There are a few other issues, beyond choosing my favorite candy bar, that I have difficulty resolving. The issue du jour is whether or not it is worth getting more education to get a (better) job. And I am not just talking about a J.D., I am talking about the Small Business LLM from Concord Law School.

Concord Law School launched its Small Business LLM program in the fall of 2010. Designed to be completed part-time online in two years, the program offers hands-on practical education to equip practitioners or recent law grads with the skills needed to serve small business clients. Tuition is $600 per credit hour, or $14,400 for the program. While Concord does not offer scholarships, there are opportunities for students to obtain outside financial aid and private loans.

Is it worth it? Let’s discuss the pros and cons….

double red triangle arrows Continue reading “Size Matters: Back to School?”

Josh is a very smart kid. I really doubt he would be involved in anything like that. He works hard, and he’s earned everything he’s gotten.

David Chefec, a “prominent” lawyer, commenting over a week ago on his son’s alleged involvement in the New York SAT cheating scandal. Chefec’s son, Joshua Chefec, surrendered to authorities yesterday morning and was arraigned that afternoon.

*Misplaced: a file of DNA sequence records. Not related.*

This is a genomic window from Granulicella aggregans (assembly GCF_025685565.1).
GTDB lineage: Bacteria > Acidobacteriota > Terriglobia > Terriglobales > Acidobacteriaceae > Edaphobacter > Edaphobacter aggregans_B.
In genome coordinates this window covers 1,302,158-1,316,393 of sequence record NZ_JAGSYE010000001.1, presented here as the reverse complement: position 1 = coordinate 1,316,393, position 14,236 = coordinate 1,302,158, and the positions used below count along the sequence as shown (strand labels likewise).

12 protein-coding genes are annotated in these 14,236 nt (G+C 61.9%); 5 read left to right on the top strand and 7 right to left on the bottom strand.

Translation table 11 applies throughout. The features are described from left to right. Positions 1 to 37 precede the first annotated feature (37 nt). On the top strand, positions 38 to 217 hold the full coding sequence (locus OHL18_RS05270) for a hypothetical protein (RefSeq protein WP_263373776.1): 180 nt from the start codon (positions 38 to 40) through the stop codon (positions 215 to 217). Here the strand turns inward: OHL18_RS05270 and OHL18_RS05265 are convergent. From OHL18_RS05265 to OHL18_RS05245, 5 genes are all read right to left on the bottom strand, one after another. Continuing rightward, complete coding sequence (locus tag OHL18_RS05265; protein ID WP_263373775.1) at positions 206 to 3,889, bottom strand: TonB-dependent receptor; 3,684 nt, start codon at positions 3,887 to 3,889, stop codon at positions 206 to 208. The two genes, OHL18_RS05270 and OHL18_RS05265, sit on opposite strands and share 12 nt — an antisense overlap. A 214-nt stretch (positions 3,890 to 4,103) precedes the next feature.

I like pictures. They’re easy. They say a thousand words. And I think they’re more effective at getting a point across to millennials than long screeds full of facts, information, and data. I mean, some of these kids have the attention span of fruit flies. Putting information in pictorial form might help.

Today, we have a great infographic that explains the student loan “racket.” Government secured loans, collection agency premiums, non-dischargable debts through bankruptcy — this graphic has everything.

The opening paragraph says it all:

Student loan debt, now at $830 billion, has surpassed credit card debt—a statement not likely to have been heard 20 years ago. Student loans, unlike any other form of debt, CANNOT be forgiven via bankruptcy—these loans MUST be repaid. Is this the next bubble to burst?

Uh… yes?

Let’s check out the graphic….

double red triangle arrows Continue reading “A Picture of How the Student Loan Industry Took Advantage of You”

This should be a feel good story. Kymberly Wimberly, a young, teenage mother, overcomes adversity (and a horrendously spelled name) to become valedictorian of her high school near Little Rock, Arkansas. She is congratulated and set out as an example to other students, before continuing on her successful journey.